Huawei's infrastructure sales in peril

Back in August, Huawei announced its financial results for the first half of 2011. While these results included a topline growth in sales revenue of 11% to 98.3 billion yuan (€11.3 billion), the picture is not rosy for its infrastructure business.
 
Huawei’s results provided little detail and lacked net profit information that has been reported in prior periods. However based on the information provided, the following observations are made:
 
 Huawei noted that its global terminal sales increased by 64% relative to the same period last year, amounting to $4.2 billion (€3.1 billion). On this basis, we estimate terminal sales as $2.6 billion in the first half of 2010. Assuming certain currency conversion rates, handset revenues likely increased from 16.6 yuan to 28.6 billion yuan.
 
Subtracting global terminal sales from total sales revenues yields estimates for “non-terminal” revenues. We attribute “non-terminal” revenues to infrastructure sales, which we estimate to have decreased from 72.2 billion yuan in the first half of 2010 to 69.7 billion yuan in the first half of 2011. These estimates imply that Huawei’s infrastructure sales declined in the first half of 2011 by 3.5% relative to the prior year.
 
· Huawei reported an operating profit of 12.4 billion yuan for the first half. For the purposes of our analysis we were interested in Huawei’s net profit, which Huawei reported to be 14.6 billion for the first half of 2010.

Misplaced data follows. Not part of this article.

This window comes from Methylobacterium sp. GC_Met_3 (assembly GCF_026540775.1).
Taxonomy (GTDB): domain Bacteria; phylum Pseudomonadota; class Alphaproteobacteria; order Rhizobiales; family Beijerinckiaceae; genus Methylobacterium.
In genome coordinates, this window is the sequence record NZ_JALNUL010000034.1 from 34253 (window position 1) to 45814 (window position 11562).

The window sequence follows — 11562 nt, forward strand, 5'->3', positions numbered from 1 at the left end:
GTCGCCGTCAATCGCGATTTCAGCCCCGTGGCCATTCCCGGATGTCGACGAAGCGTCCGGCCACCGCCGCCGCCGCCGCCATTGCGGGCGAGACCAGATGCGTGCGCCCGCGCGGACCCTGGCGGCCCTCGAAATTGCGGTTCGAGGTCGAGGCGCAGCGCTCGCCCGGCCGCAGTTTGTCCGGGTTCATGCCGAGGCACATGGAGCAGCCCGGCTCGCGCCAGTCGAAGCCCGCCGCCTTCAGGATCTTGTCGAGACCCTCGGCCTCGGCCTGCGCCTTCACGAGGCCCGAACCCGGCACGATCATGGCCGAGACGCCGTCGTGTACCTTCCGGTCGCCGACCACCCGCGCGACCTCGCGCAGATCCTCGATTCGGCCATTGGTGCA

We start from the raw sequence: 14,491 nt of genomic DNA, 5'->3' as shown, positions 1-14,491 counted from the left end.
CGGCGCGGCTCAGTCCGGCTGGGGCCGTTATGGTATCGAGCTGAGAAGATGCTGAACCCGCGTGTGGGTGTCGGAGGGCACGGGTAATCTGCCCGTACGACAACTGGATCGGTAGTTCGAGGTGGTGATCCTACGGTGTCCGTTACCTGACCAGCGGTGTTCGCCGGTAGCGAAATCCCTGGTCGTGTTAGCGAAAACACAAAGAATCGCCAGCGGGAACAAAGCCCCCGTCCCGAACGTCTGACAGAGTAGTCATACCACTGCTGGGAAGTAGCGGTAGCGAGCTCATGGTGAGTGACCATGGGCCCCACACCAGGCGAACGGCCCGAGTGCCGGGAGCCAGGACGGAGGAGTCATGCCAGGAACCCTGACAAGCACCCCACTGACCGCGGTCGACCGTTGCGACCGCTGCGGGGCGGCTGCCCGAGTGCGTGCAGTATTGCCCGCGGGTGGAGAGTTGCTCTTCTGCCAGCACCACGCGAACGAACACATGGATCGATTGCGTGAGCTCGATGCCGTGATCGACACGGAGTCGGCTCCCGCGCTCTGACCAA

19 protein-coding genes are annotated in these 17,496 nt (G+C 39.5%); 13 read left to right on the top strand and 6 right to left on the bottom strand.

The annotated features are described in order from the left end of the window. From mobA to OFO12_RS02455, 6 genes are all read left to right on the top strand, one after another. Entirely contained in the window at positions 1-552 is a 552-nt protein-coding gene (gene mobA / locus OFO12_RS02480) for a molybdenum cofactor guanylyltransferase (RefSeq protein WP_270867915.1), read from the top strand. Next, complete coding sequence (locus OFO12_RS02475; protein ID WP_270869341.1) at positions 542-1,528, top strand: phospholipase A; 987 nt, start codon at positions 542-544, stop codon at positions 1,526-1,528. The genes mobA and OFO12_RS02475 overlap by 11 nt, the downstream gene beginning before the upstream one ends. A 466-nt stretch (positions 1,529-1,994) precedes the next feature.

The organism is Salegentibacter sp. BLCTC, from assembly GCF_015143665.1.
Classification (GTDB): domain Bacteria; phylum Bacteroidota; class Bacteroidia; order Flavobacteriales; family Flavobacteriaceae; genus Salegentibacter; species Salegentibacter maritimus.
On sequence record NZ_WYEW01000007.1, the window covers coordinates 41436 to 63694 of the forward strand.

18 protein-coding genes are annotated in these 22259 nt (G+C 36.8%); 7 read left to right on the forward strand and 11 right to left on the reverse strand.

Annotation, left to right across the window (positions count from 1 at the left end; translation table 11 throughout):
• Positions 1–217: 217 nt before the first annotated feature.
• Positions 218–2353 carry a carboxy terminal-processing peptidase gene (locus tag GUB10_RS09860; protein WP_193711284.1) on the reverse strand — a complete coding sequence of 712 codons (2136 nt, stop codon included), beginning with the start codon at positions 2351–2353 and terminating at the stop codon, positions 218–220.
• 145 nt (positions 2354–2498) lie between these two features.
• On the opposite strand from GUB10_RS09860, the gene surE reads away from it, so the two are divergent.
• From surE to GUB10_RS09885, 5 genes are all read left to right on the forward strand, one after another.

To estimate the net profit for the first half of 2011, we used historical ratios of the net-to-operational profits from prior periods. Using annually reported figures for the last five years, we calculate this average ratio to be 76%. Using this ratio, we estimate that an operating profit of 12.4 billion yuan corresponds to a net profit of 9.4 billion yuan. This implies that Huawei’s net profit declined by 35% year-on-year in the first half of 2011.
 
On closer inspection of the Huawei’s annual reports, we observed that the ratio of net-to-operational profit was 48.5% in 2008, as compared with 81% to 86% for the other years in a five year time horizon. To account for this anomaly, we recalculated the average ratio of net-to-operational profit excluding the 2008 figure. This resulted in a ratio of 83% and a corresponding net profit estimate of 10.3 billion yuan, or equivalently a year on year net profit decline of 29%.
 
 
Using a range of net-to-operating profits between 76% and 83% the calculated net profit for the first half of 2011 would be between 9.4 billion yuan and 10.3 billion yuan. On the basis of this range, we estimate that Huawei’s net profit decreased by between 29% and 35% year-on-year.
 
There is no doubt that Huawei has disrupted the global infrastructure market with aggressive strategies for product packaging and pricing. But if the trend of declining revenues and profitability for Huawei’s infrastructure business continues, it is unlikely it can sustain its current market approach.

Phil Marshall  is chief research officer at Tolaga Research. For more information contact: [email protected] or go to www.tolaga.com/

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